Why Language Exchange is Awesome

by Russ

こにちわ、みなさん!

I’ve mentioned a few times about my ‘study buddy’ あさこさん, she lives in Tokyo and we generally chat for about an hour each morning before I head off to work. I’ve been recently reading a lot about language exchange and surprisingly there are a lot of negative articles about it. According to most of what I’ve read, the issues include:

-Only for advanced speakers
-Tend to ‘devolve’ into just english/your native language conversation
-Unstructured/unruly
-not useful

While there are several valid points here, I think the general consensus is that it is a waste of time unless you have 3 years experience and bring an agenda to keep the topics on track. This is ridiculous. I’ve been practicing pretty seriously for the past 2 months, and am anything but advanced. And yes, we spend a lot of time speaking in english. BUT, that is because I cannot speak in Japanese yet… duh! What do first year Japanese classes sound like? Probably mostly japanese sounds surrounded by English conversation. But the key is, whenever there is a moment that I can speak in Japanese, I take it! We may be talking about how tattoo’s are viewed in Japan, and if a revelation makes me want to say “really?” I take that opportunity to practice my ‘ほんとに‘s and when I want to ask “what is that’ I don’t waste that moment in English.

But there are other HUGE benifits that come from a language exchange partner that I have found invaluable to just starting out:

Accountable to another person

Your language partner probably (like you) doesn’t have much opportunity to speak their target language. Thus they look forward to getting to practice and refine their skills as well. All that time they are explaining the appropriate time to use ’へんだね’ in English is going to be as helpful in refining their english skills a it is to your Japanese.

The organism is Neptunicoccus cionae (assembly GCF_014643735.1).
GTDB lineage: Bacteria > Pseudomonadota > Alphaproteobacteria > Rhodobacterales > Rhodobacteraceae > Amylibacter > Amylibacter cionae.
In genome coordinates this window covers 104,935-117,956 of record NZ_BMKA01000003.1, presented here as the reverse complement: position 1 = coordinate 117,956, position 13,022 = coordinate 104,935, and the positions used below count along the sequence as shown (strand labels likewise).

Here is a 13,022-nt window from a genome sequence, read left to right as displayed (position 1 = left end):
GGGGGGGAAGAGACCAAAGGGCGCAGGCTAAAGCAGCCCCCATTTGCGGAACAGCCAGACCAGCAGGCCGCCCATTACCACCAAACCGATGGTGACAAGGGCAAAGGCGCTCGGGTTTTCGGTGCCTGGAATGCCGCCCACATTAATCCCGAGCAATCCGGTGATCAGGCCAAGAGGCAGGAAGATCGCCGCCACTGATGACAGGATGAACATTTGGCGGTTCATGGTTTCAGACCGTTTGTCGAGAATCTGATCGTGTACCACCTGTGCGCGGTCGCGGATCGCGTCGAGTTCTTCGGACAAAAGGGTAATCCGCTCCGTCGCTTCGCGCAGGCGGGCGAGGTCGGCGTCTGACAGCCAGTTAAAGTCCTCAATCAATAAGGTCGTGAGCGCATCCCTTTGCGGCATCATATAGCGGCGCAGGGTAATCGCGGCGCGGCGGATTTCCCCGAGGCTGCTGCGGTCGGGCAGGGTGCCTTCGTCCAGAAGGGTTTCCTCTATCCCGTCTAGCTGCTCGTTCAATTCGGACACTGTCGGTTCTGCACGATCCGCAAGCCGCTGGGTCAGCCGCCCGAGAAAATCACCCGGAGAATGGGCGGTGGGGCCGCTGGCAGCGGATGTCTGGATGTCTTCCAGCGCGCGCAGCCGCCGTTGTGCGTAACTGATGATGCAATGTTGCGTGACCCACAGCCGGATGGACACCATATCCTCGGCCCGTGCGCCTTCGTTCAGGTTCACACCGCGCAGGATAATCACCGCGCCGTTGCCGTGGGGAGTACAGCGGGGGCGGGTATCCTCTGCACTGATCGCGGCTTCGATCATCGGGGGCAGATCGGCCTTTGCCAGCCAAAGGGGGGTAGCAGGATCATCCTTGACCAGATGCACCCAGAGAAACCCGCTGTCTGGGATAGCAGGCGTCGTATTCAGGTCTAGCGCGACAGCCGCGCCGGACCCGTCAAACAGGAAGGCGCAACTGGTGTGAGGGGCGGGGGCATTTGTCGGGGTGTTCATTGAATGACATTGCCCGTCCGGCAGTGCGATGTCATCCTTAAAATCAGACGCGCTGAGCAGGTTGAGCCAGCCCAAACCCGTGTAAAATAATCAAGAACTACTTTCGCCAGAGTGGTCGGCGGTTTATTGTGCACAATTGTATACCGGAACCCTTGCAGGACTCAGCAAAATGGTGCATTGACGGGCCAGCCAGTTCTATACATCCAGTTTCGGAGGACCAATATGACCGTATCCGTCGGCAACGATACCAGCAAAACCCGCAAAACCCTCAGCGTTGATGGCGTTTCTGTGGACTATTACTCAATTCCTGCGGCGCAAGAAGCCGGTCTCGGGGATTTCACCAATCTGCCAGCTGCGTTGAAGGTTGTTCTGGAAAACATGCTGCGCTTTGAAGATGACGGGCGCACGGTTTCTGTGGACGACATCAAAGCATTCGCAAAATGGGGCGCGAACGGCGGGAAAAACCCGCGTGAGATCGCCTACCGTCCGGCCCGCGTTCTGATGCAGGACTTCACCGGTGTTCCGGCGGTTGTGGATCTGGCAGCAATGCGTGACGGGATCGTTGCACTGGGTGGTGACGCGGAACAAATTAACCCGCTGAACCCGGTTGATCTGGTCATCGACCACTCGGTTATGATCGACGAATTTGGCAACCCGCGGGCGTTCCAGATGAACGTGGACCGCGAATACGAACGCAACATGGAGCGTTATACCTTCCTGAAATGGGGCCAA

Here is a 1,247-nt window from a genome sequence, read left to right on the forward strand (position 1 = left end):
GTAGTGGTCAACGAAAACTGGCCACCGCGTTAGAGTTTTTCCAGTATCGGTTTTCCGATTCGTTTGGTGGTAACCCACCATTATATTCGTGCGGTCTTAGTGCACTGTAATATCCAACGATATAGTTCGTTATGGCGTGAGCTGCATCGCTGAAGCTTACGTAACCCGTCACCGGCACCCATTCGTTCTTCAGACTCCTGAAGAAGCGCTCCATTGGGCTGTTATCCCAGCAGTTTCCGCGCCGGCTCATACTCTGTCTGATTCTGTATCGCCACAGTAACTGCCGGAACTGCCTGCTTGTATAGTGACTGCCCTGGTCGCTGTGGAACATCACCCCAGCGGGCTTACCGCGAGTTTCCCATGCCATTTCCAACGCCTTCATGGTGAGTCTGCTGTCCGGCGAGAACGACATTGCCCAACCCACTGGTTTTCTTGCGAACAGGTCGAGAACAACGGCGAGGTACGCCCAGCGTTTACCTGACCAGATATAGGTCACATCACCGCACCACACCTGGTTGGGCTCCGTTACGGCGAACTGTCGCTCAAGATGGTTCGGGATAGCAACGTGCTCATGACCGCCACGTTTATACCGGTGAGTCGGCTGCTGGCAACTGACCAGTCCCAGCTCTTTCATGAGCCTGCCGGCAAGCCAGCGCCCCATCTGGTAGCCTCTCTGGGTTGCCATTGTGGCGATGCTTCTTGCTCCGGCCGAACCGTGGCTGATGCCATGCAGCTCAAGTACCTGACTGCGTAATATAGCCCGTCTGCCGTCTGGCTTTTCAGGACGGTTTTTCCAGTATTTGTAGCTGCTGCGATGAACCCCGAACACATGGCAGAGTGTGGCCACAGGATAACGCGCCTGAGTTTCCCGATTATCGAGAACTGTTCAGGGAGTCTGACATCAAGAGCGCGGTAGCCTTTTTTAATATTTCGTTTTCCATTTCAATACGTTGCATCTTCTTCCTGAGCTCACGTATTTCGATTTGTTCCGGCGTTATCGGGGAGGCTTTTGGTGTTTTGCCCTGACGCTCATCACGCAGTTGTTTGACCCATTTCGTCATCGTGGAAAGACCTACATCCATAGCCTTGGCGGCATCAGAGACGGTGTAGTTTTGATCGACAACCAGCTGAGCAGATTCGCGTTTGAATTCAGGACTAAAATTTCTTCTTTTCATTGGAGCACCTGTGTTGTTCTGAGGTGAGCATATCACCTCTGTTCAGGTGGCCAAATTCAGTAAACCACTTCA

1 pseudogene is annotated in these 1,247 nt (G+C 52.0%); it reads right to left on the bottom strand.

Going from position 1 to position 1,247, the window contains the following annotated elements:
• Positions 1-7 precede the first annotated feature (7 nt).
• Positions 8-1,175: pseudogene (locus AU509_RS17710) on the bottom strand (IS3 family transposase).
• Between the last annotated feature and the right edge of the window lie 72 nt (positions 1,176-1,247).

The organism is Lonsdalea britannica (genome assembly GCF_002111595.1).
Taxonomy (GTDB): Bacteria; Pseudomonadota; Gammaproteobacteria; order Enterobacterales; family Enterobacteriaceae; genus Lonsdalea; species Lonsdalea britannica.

‘Pop Quizes’ and making it a habit

This is the biggest thing for me. When your language partner switches temporarily to Japanese, it really gives you a chance to test what you’ve learned. And as you talk more, you both get a feel for each others level of mastery. So after a discussion with あさこさん over the use of がんばて, a few days later I received an email using that word as, coupled with other familiar words, and was over joyed that I was able to understand what she was trying to convey. So even though I may have had those thoughts of putting it off, or even worse, quitting, I was instead rejuvenated and ready to continue my studies because I had just made a very tiny bit of measurable progress!

And finally, it’s FUN!

I just have fun talking to people about Japan. I’ve gained a lot of confidence in my morning meetings and have started to reach out to other would be pen-pals via email. So if you’re on the fence, and you’ve seen all these people moan-and-groan about language exchange, just ignore them and try it now! http://www.verbling.com is a great place to start. I’ve also finally ponied up the 7$ for a month at mylanguageexchange.com where you can email other non premium members and I’ve met a few new friends this week already.

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